Primary Care Quick Reference Guide
The Primary Care Quick Reference Guide is a summary of information for community healthcare providers involved in assessing and managing undifferentiated respiratory illness and queries regarding COVID-19 risk and need for testing (including general practice, community pharmacy, Hauora Maori and urgent care providers).
Please note this document is currently under review.
Testing Operational Guidance for General Practice
People presenting to GPs with symptoms should receive a clinical assessment regardless of the test provided (RAT or PCR). The appropriate type of test will depend on the individual and their personal circumstances and those of their household/whānau, and will need to be guided by clinical discretion. The testing principles provided in this guidance are intended to guide general practices.
Testing operational guidance for General Practice and Urgent Care is now embedded in the COVID-19 Primary care and other clinical-based settings guidance (pdf, 285 KB)
Wellness tips for primary care providers and workers
To protect your staff, patients and clients from the spread of respiratory infections, and recognising COVID-19 is still circulating, it is important that you follow these infection prevention measures and that you support your staff to do the same.
The more of layers of protection you put in place – such as stay home if sick, vaccination, mask wearing and ventilation – the harder it will be for infections to spread.
Staff should stay at home if they are unwell or have symptoms of COVID-19
It is important that people have time to recover from illness and are fit for work. For health advice, encourage staff to call Healthline on 0800 611 116 or their doctor.
Support staff to have their vaccinations against infectious diseases
- measles, mumps and rubella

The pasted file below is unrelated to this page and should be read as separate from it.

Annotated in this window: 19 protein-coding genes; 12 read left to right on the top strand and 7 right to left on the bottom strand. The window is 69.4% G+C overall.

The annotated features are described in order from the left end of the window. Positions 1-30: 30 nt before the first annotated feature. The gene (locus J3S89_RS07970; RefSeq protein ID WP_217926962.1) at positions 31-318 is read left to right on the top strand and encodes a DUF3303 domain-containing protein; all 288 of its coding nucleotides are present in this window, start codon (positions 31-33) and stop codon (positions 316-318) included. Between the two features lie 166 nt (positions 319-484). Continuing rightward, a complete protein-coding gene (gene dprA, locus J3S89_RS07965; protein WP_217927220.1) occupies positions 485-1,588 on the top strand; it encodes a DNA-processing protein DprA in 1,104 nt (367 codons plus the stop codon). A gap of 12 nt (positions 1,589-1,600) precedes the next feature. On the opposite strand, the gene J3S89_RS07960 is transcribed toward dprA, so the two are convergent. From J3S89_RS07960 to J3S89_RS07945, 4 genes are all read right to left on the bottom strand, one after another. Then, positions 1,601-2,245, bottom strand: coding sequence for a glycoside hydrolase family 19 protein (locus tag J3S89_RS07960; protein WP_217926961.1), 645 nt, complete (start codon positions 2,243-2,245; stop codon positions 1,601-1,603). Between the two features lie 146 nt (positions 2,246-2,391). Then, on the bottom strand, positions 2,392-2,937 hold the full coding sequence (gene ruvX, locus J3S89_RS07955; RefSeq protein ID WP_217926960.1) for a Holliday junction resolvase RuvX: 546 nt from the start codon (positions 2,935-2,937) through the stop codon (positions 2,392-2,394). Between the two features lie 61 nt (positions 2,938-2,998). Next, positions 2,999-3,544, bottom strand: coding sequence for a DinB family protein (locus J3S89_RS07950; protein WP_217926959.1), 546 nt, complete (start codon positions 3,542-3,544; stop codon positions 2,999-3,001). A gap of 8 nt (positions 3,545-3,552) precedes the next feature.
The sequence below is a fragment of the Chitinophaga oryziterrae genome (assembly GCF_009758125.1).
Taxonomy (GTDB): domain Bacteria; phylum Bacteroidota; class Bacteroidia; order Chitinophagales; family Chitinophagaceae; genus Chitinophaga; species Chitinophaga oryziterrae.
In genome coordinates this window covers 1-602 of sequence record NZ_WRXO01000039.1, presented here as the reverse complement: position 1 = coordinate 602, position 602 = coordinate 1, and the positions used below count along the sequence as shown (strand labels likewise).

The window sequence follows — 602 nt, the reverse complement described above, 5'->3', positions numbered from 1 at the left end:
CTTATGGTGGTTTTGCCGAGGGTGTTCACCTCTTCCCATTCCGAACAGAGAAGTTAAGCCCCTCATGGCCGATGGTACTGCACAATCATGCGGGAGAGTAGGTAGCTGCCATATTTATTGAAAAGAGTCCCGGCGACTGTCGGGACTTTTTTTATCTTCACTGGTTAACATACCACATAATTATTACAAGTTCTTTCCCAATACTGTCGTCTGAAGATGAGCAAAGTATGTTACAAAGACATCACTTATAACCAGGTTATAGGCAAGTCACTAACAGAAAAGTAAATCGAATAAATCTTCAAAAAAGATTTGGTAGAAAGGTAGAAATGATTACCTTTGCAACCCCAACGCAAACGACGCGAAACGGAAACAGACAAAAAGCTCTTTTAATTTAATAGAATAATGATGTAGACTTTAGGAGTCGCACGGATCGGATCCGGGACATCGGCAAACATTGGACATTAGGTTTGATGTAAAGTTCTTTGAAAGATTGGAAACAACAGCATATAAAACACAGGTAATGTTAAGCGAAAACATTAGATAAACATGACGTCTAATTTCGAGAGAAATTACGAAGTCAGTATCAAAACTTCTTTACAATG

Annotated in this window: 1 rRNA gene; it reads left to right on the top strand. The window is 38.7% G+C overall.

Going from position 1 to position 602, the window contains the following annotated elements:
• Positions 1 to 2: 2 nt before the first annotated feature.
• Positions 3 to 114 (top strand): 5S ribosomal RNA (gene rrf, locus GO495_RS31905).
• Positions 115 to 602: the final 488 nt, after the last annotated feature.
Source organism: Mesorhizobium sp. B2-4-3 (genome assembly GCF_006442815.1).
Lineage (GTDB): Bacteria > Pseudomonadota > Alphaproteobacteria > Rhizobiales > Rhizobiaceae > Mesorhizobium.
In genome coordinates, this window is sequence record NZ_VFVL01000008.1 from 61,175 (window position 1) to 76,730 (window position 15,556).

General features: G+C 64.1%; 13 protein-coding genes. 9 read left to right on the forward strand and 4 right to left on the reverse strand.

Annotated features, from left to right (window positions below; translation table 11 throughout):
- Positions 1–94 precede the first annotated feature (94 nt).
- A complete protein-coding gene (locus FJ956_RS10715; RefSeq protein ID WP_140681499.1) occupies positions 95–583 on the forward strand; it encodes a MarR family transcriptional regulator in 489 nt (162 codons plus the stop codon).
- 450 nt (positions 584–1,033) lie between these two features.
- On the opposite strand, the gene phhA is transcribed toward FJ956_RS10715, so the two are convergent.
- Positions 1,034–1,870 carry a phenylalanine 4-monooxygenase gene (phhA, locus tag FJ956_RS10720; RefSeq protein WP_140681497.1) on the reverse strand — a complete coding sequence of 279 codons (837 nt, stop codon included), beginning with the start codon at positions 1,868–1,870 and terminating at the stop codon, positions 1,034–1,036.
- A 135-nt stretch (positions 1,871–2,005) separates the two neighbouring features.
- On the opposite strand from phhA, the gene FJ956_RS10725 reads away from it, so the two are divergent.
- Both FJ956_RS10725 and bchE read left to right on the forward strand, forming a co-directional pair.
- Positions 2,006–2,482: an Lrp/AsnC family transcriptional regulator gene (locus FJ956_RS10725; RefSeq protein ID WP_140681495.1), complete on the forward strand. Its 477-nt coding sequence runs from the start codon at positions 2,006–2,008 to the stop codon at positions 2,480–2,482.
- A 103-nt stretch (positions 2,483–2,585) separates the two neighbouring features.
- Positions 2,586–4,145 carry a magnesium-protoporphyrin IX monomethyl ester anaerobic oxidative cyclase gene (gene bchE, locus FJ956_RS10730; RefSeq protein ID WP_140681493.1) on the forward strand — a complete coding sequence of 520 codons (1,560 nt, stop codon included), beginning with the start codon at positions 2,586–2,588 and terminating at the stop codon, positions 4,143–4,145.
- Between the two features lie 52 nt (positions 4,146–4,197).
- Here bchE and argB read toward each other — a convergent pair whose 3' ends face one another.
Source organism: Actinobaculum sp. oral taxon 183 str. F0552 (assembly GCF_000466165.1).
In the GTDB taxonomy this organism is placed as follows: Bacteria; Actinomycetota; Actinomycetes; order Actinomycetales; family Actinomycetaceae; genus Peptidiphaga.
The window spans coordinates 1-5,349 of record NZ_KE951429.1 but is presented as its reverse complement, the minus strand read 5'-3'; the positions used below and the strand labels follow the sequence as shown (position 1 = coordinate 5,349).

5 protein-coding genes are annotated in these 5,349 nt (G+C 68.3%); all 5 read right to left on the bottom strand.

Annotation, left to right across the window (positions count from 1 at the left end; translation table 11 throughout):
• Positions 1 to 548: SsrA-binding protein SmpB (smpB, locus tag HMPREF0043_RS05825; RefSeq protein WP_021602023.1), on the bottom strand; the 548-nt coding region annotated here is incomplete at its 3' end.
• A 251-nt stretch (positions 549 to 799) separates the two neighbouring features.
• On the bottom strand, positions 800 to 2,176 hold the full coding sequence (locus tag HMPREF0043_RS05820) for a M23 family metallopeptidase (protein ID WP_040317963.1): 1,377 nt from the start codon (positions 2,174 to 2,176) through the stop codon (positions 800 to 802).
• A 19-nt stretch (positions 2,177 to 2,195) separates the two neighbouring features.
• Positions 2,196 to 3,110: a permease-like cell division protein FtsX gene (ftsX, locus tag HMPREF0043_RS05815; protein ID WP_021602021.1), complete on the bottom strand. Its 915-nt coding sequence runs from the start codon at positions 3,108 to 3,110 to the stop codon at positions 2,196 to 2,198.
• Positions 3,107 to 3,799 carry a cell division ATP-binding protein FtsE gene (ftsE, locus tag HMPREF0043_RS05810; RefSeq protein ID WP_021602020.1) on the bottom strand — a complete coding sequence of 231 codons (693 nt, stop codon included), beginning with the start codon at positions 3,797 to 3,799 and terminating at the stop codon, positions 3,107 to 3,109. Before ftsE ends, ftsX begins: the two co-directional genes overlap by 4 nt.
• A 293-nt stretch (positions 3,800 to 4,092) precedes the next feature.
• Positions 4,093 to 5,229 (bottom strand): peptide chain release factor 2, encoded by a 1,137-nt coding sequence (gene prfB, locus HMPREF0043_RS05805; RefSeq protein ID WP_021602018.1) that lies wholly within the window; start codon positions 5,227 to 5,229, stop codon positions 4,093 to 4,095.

- chicken pox
- whooping cough (pertussis)
- pneumococcal diseases
You should also provide flexibility for your staff to get tested for COVID-19 during work time.
Encourage staff to maintain good hand hygiene
They should be washing and drying their hands thoroughly or using alcohol-based hand sanitiser. They should do this regularly and at key times during care as described in the 5 moments of hand hygiene. It is also important to enable patients and clients to be able to clean their hands on arrival at your premises.
Ensure staff use Standard and Transmission-based Precautions for all patient and client care
This includes prompt assessment and isolation of anyone who has a transmissible respiratory infection.
Support staff to choose the correct personal protective equipment (PPE) to wear
They should choose the correct PPE for any task they need to undertake. See Infection Prevention and Control guidance for personal protective equipment (PPE) selection and risk assessment advice.
Keep shared spaces clean
Ensure regular cleaning of your premises, paying special attention to high-touch surfaces.
Provide visible guidance for patients and clients
This will remind them of what they can or need to do to keep themselves protected from infections while sitting in the waiting room.
Remind staff of the safe behaviours and healthy habits we’ve learned through our experience of COVID-19
- Sneeze or cough into your elbow or a tissue. Avoid touching your face, dispose of tissues in a waste bin and wash or sanitise your hands. This will prevent the risk of spreading COVID-19 and other viruses such as the common cold or flu.
- Keep patient/client appointment rooms and shared spaces well ventilated. Open windows and doors to increase fresh air. If mechanical ventilation is used, ensure the ventilation system is regularly maintained.
- Regularly clean patient/client areas, including patient equipment after every patient/client use.
For community guidance, visit the Unite Against COVID-19 website.